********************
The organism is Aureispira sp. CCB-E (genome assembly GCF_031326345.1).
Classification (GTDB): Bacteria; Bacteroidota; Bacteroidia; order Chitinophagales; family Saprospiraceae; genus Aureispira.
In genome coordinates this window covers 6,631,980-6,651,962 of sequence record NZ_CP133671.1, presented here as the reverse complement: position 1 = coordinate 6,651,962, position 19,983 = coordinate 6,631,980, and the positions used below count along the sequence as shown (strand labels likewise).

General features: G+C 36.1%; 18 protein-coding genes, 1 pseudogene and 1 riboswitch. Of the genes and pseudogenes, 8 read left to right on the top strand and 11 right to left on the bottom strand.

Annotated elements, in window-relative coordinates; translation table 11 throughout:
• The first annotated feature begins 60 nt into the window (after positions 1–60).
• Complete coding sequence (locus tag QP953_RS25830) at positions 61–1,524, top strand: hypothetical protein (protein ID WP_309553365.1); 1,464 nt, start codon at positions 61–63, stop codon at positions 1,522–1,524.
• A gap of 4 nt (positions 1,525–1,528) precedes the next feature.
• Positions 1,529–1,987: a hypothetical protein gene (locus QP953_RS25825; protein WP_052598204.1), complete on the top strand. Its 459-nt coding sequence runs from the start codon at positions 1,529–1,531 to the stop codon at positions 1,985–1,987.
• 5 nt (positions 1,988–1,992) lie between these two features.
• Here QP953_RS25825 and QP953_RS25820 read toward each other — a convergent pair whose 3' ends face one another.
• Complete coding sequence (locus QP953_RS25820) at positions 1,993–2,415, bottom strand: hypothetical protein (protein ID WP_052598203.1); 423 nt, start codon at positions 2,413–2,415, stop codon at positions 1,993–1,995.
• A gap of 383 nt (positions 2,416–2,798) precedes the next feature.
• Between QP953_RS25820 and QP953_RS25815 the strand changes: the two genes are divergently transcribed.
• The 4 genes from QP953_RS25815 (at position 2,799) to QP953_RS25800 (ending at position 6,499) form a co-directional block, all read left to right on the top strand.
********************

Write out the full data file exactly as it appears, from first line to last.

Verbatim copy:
The organism is Aureispira sp. CCB-E (genome assembly GCF_031326345.1).
Classification (GTDB): Bacteria; Bacteroidota; Bacteroidia; order Chitinophagales; family Saprospiraceae; genus Aureispira.
In genome coordinates this window covers 6,631,980-6,651,962 of sequence record NZ_CP133671.1, presented here as the reverse complement: position 1 = coordinate 6,651,962, position 19,983 = coordinate 6,631,980, and the positions used below count along the sequence as shown (strand labels likewise).

General features: G+C 36.1%; 18 protein-coding genes, 1 pseudogene and 1 riboswitch. Of the genes and pseudogenes, 8 read left to right on the top strand and 11 right to left on the bottom strand.

Annotated elements, in window-relative coordinates; translation table 11 throughout:
• The first annotated feature begins 60 nt into the window (after positions 1–60).
• Complete coding sequence (locus tag QP953_RS25830) at positions 61–1,524, top strand: hypothetical protein (protein ID WP_309553365.1); 1,464 nt, start codon at positions 61–63, stop codon at positions 1,522–1,524.
• A gap of 4 nt (positions 1,525–1,528) precedes the next feature.
• Positions 1,529–1,987: a hypothetical protein gene (locus QP953_RS25825; protein WP_052598204.1), complete on the top strand. Its 459-nt coding sequence runs from the start codon at positions 1,529–1,531 to the stop codon at positions 1,985–1,987.
• 5 nt (positions 1,988–1,992) lie between these two features.
• Here QP953_RS25825 and QP953_RS25820 read toward each other — a convergent pair whose 3' ends face one another.
• Complete coding sequence (locus QP953_RS25820) at positions 1,993–2,415, bottom strand: hypothetical protein (protein ID WP_052598203.1); 423 nt, start codon at positions 2,413–2,415, stop codon at positions 1,993–1,995.
• A gap of 383 nt (positions 2,416–2,798) precedes the next feature.
• Between QP953_RS25820 and QP953_RS25815 the strand changes: the two genes are divergently transcribed.
• The 4 genes from QP953_RS25815 (at position 2,799) to QP953_RS25800 (ending at position 6,499) form a co-directional block, all read left to right on the top strand.